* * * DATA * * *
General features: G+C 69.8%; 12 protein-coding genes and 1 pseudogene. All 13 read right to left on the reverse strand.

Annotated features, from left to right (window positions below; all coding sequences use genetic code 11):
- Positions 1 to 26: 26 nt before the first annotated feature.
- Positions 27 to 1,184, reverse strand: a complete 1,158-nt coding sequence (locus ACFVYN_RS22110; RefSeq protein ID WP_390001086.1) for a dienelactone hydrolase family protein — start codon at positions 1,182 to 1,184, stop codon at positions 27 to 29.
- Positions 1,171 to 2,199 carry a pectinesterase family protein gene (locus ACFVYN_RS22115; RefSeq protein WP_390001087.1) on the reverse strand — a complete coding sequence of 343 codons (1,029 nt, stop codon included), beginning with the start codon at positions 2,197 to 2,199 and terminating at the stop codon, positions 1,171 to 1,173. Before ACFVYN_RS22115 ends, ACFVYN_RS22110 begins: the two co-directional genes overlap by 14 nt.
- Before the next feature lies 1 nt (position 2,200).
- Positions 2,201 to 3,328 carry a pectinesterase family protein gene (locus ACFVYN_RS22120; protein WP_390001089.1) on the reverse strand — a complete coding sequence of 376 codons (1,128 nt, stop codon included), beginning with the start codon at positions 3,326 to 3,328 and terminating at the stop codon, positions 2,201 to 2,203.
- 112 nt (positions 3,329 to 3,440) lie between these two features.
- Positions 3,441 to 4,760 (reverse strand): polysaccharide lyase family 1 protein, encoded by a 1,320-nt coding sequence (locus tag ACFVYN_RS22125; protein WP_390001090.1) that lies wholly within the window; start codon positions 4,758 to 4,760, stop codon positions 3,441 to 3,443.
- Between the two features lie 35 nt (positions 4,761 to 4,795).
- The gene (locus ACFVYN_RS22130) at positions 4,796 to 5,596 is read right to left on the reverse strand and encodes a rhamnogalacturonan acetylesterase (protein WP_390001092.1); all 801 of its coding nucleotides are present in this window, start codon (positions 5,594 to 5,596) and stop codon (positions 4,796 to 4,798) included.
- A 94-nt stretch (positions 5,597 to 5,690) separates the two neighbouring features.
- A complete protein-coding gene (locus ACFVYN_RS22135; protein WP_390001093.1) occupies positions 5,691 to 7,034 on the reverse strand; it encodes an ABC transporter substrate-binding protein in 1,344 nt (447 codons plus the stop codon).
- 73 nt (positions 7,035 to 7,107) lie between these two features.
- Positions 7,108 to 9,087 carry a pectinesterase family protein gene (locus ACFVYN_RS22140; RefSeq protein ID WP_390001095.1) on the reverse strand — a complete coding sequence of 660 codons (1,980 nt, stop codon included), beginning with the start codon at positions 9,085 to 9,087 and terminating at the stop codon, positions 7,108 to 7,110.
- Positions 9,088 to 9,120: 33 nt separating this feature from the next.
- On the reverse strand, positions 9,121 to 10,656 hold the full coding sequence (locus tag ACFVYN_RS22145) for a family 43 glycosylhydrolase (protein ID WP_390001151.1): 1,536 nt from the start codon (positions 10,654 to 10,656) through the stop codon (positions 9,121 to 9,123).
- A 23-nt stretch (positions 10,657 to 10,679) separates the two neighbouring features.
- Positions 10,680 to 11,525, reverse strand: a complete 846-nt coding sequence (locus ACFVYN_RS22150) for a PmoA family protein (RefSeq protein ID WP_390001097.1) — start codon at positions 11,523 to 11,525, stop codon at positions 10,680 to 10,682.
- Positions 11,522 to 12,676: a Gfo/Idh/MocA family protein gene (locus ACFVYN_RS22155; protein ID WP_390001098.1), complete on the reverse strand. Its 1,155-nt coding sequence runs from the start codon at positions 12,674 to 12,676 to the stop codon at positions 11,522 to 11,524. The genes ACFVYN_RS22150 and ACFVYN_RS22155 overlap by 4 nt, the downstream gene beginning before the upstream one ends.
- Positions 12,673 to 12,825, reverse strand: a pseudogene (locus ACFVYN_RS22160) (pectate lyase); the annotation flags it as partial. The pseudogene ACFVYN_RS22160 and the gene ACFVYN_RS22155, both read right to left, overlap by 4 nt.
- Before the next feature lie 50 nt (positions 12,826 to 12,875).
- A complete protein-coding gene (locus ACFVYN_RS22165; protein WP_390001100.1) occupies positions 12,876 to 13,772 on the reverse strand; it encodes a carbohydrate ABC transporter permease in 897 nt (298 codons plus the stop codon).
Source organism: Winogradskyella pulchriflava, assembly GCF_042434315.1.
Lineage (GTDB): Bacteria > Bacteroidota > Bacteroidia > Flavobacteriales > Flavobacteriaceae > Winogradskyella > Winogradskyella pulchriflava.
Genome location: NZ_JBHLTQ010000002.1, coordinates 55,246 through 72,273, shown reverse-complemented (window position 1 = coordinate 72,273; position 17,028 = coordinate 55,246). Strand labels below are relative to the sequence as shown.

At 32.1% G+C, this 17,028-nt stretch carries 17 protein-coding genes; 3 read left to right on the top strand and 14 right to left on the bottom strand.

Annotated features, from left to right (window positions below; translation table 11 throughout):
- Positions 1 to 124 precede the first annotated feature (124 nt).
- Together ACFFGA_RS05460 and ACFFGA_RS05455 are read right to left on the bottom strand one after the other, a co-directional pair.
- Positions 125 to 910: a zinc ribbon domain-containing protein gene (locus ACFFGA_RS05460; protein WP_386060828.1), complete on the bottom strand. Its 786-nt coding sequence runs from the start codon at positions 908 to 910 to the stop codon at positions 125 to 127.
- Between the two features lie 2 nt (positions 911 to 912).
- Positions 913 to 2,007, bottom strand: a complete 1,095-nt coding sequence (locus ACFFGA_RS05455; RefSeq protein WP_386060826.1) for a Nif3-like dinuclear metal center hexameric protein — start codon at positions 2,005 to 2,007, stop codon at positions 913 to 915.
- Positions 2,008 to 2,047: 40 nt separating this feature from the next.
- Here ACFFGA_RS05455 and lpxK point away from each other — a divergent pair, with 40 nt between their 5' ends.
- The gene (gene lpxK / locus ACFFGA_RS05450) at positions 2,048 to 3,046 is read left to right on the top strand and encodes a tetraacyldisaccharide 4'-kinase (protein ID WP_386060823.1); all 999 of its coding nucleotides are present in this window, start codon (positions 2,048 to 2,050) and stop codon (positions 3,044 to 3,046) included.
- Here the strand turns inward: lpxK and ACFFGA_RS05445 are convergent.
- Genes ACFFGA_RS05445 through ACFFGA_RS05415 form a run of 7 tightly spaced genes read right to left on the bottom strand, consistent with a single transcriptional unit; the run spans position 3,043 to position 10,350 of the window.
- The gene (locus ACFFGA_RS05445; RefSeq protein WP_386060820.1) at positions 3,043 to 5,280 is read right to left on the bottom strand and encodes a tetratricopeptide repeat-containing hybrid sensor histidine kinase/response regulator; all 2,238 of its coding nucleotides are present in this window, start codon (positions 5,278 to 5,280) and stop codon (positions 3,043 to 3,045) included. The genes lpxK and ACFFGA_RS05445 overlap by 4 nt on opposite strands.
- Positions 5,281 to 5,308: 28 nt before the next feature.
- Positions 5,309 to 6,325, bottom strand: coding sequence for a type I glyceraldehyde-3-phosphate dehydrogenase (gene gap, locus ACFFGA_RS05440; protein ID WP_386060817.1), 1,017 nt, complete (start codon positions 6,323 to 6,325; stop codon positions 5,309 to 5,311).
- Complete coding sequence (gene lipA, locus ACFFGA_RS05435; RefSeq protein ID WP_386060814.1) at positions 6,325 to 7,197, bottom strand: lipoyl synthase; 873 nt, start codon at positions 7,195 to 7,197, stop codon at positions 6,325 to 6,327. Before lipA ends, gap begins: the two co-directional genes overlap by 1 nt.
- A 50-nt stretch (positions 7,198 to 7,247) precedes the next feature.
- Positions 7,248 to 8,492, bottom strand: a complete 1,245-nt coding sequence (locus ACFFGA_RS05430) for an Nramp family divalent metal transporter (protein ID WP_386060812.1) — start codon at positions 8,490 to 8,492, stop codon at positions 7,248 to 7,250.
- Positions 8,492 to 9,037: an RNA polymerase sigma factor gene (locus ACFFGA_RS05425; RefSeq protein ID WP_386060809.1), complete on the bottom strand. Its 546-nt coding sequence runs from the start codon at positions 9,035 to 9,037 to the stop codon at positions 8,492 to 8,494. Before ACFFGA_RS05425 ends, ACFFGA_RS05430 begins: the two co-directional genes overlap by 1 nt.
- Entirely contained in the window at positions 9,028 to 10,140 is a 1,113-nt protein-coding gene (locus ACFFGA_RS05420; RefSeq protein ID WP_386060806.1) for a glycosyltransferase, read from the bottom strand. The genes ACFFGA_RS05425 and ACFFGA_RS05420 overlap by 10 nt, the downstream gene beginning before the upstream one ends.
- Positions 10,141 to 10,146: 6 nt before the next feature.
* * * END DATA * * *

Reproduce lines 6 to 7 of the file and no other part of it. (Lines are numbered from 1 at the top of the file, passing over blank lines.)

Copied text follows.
- Before the next feature lies 1 nt (position 2,200).
- Positions 2,201 to 3,328 carry a pectinesterase family protein gene (locus ACFVYN_RS22120; protein WP_390001089.1) on the reverse strand — a complete coding sequence of 376 codons (1,128 nt, stop codon included), beginning with the start codon at positions 3,326 to 3,328 and terminating at the stop codon, positions 2,201 to 2,203.